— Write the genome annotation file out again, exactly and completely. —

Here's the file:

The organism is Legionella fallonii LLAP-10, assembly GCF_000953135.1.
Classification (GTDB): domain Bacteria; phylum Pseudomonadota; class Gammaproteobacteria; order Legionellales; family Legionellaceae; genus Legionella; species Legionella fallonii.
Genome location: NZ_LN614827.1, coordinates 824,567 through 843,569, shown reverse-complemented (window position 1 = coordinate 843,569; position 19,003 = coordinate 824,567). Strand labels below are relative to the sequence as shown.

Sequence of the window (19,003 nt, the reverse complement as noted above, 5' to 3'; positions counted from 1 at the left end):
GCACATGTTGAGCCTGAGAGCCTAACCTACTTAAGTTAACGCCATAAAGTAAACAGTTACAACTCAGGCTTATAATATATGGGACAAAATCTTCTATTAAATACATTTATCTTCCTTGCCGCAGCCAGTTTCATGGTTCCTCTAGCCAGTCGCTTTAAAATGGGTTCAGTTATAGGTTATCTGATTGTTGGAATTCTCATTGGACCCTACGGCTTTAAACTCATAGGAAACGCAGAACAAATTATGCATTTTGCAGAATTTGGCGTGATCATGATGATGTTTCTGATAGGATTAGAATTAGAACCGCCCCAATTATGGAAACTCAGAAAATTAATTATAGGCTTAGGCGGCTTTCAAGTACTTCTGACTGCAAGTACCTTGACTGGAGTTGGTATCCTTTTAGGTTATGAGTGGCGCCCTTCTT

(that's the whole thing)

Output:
The organism is Legionella fallonii LLAP-10, assembly GCF_000953135.1.
Classification (GTDB): domain Bacteria; phylum Pseudomonadota; class Gammaproteobacteria; order Legionellales; family Legionellaceae; genus Legionella; species Legionella fallonii.
Genome location: NZ_LN614827.1, coordinates 824,567 through 843,569, shown reverse-complemented (window position 1 = coordinate 843,569; position 19,003 = coordinate 824,567). Strand labels below are relative to the sequence as shown.

Sequence of the window (19,003 nt, the reverse complement as noted above, 5' to 3'; positions counted from 1 at the left end):
GCACATGTTGAGCCTGAGAGCCTAACCTACTTAAGTTAACGCCATAAAGTAAACAGTTACAACTCAGGCTTATAATATATGGGACAAAATCTTCTATTAAATACATTTATCTTCCTTGCCGCAGCCAGTTTCATGGTTCCTCTAGCCAGTCGCTTTAAAATGGGTTCAGTTATAGGTTATCTGATTGTTGGAATTCTCATTGGACCCTACGGCTTTAAACTCATAGGAAACGCAGAACAAATTATGCATTTTGCAGAATTTGGCGTGATCATGATGATGTTTCTGATAGGATTAGAATTAGAACCGCCCCAATTATGGAAACTCAGAAAATTAATTATAGGCTTAGGCGGCTTTCAAGTACTTCTGACTGCAAGTACCTTGACTGGAGTTGGTATCCTTTTAGGTTATGAGTGGCGCCCTTCTT